Like a kid with Christmas or a fanboy with Comic Con, each year I hope upon hope that the World Series of Poker will get here just a little bit sooner than the year before.
Same goes with me writing about my infatuation, make that obsession, with this festival of flops, flushes and folded bluffs. Each year I wish for a chance to write about my favorite event earlier than last time.
If I thought I could get away with doing a column every month about poker, I would ... which is why (shameless plug) I contribute to Ante Up magazine. Find it at your favorite local poker room!
But now, with the 45th annual World Series of Poker set to begin next Tuesday, May 27, at the Rio in Las Vegas, there's no better time to talk about a seven-week event that has a surprisingly large number of connections to Southern Arizona.
Tucson's better-than-you'd-think poker community flocks to the WSOP every summer, present company included, looking for a chance to splash around in a variety of tournaments featuring far more versions of poker than you'd find at an Indian casino. There are also cash games—lots and lots of cash games—as the Rio's sizable convention center is stuffed with close to 500 poker tables spread among several rooms.
And if you play your cards right, you might have your hands dealt by a Tucson resident who has made the WSOP his summer job for the past few years.
Christopher Kingman, 29, heads to Vegas this weekend for the start of nearly two months' worth of shuffling, pot-pushing and witty banter as an official WSOP dealer. This will be the fifth time in six years he's done it, a gig that more or less fell into his lap after moving from Hawaii to Phoenix following a divorce.
Kingman was a full-time dealer for a few months long ago at a small casino in Washington state. That gave him the experience required to deal at the Series, which pulls dealers from poker rooms throughout the world to help fill a staff of 1,800. After seeing the job listing on the website for Caesars Entertainment (owner of the WSOP), he figured he'd give it a whirl.
"After a month or so, I had forgotten about the application but got a call from Caesars to come audition in a month," said Kingman, who drives cabs during the rest of the year. "I passed the audition, and once you finish your first year you have a job for life with them if you so desire."
He's one of two locals dealing this year. The other is Levette McEaddy, a school counselor who went for the first time last year.
A poker player himself, Kingman admits that "the game has passed me by and I'm nowhere near as skilled as I was five years ago." But by dealing at the Series, he gets to immerse himself in the game without having to be stressed about maybe losing his life savings in one pot.
"It's really like a summer camp for adults," Kingman said. "I go there each year and see old friends and make new ones. It really is the most fun two months of my year."
As with any job, there is stress. Most of it comes from the players, who, depending on the stakes in the game (or the egos of the rounders), can get snippy and sometimes downright belligerent to a dealer if the dealer makes a mistake, doesn't go fast enough or—egads!—doesn't put the right card down on the river, thus preventing the player from winning the hand.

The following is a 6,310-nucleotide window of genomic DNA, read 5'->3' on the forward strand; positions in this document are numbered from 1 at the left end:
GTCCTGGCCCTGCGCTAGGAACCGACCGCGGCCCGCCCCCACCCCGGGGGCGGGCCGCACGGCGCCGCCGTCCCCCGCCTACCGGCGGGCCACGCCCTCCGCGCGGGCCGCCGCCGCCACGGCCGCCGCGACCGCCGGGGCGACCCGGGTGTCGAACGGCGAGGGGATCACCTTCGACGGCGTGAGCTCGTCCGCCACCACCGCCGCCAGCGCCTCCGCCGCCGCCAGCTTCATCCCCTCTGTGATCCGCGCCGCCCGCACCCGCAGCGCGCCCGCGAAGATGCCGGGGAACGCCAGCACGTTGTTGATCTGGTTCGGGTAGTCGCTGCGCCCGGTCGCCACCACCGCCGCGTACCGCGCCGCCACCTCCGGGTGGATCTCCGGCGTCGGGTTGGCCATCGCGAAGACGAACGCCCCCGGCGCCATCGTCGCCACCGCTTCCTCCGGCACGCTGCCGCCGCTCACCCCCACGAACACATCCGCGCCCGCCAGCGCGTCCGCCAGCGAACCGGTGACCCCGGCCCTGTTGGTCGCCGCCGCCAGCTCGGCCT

But Kingman, whose nickname is Goofy (as his nametag will say), doesn't let the customers get to him. He just keeps on smiling, keeps on dealing.
"The great thing about the WSOP is, if I don't like a player, for the most part I deal with them for 30 minutes and then the rooms and fields are so large, I probably will never see them again," he said. "There are definitely dealers who take the insults more seriously and personally than I do, but I can understand some of the people getting emotional about it."
At the WSOP, Kingman will spend five or six nights a week from 4 p.m. to midnight dealing to hundreds of players in the same night. Last year's series had more than 76,000 entrants in the 61 main tournaments, and that's not including players who only participated in side tourneys and cash games. The number should go up again this year, as it has pretty much every year, with 65 tourneys on the schedule.
Kingman could either be dealing a cash game, with stakes as low as $1 or 2 or as high as $1,000 or $2,000, or he could be working tournaments. In most tourneys he'd switch tables every 30 minutes, but if dealing a single-table satellite (which usually awards one seat to a bigger tourney) he runs the show the entire time.
That's his favorite because it allows him to get to know everyone and let his charm and personality create a relaxing atmosphere ... one that's great for tips.
"Satellites will always be my favorite," he said. "I'm a people person, so watching a tournament where I'm the only dealer from start to finish is exciting for me. Also, sats (satellites) is where I make the most money because I'm probably one of the best when it comes to customer service. The first thing I do when dealing sats is to make sure I memorize all 10 players' names, and it really just makes it a more enjoyable time for me and the players."
It will also serve as the perfect forum for him to share the latest anecdote that has warranted his "Goofy" nickname: the infamous Denver Broncos Super Bowl tattoo.
Yup, Kingman is that guy, the one who went out and permanently marked his shoulder with the Broncos' logo and the declaration that they'd beat Seattle in Super Bowl XLVIII ... the one Denver lost 43-8.
"I'm absolutely telling every player I deal a satellite to," he said. "Whatever makes me memorable and helps with tips but isn't hustling for them is good for me."